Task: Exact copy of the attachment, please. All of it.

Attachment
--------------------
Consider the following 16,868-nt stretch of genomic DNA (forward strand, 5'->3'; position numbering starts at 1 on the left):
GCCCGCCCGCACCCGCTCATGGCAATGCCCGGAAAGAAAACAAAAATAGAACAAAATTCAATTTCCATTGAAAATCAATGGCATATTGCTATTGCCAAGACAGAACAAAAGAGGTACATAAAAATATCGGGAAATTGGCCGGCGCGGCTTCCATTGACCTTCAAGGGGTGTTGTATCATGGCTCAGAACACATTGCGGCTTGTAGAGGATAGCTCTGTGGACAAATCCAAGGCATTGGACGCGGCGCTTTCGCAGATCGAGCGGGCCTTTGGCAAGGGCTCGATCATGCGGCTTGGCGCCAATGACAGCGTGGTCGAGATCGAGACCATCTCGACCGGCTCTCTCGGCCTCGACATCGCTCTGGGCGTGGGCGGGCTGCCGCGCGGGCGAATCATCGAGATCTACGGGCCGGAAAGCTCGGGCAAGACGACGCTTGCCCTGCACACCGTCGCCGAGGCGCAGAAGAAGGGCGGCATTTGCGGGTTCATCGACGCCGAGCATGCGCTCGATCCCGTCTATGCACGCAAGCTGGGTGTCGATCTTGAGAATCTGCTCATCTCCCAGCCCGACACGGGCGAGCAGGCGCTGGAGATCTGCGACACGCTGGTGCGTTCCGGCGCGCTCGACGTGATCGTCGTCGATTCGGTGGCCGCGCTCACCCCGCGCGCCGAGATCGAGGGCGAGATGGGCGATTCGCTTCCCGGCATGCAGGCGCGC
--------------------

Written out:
Consider the following 16,868-nt stretch of genomic DNA (forward strand, 5'->3'; position numbering starts at 1 on the left):
GCCCGCCCGCACCCGCTCATGGCAATGCCCGGAAAGAAAACAAAAATAGAACAAAATTCAATTTCCATTGAAAATCAATGGCATATTGCTATTGCCAAGACAGAACAAAAGAGGTACATAAAAATATCGGGAAATTGGCCGGCGCGGCTTCCATTGACCTTCAAGGGGTGTTGTATCATGGCTCAGAACACATTGCGGCTTGTAGAGGATAGCTCTGTGGACAAATCCAAGGCATTGGACGCGGCGCTTTCGCAGATCGAGCGGGCCTTTGGCAAGGGCTCGATCATGCGGCTTGGCGCCAATGACAGCGTGGTCGAGATCGAGACCATCTCGACCGGCTCTCTCGGCCTCGACATCGCTCTGGGCGTGGGCGGGCTGCCGCGCGGGCGAATCATCGAGATCTACGGGCCGGAAAGCTCGGGCAAGACGACGCTTGCCCTGCACACCGTCGCCGAGGCGCAGAAGAAGGGCGGCATTTGCGGGTTCATCGACGCCGAGCATGCGCTCGATCCCGTCTATGCACGCAAGCTGGGTGTCGATCTTGAGAATCTGCTCATCTCCCAGCCCGACACGGGCGAGCAGGCGCTGGAGATCTGCGACACGCTGGTGCGTTCCGGCGCGCTCGACGTGATCGTCGTCGATTCGGTGGCCGCGCTCACCCCGCGCGCCGAGATCGAGGGCGAGATGGGCGATTCGCTTCCCGGCATGCAGGCGCGC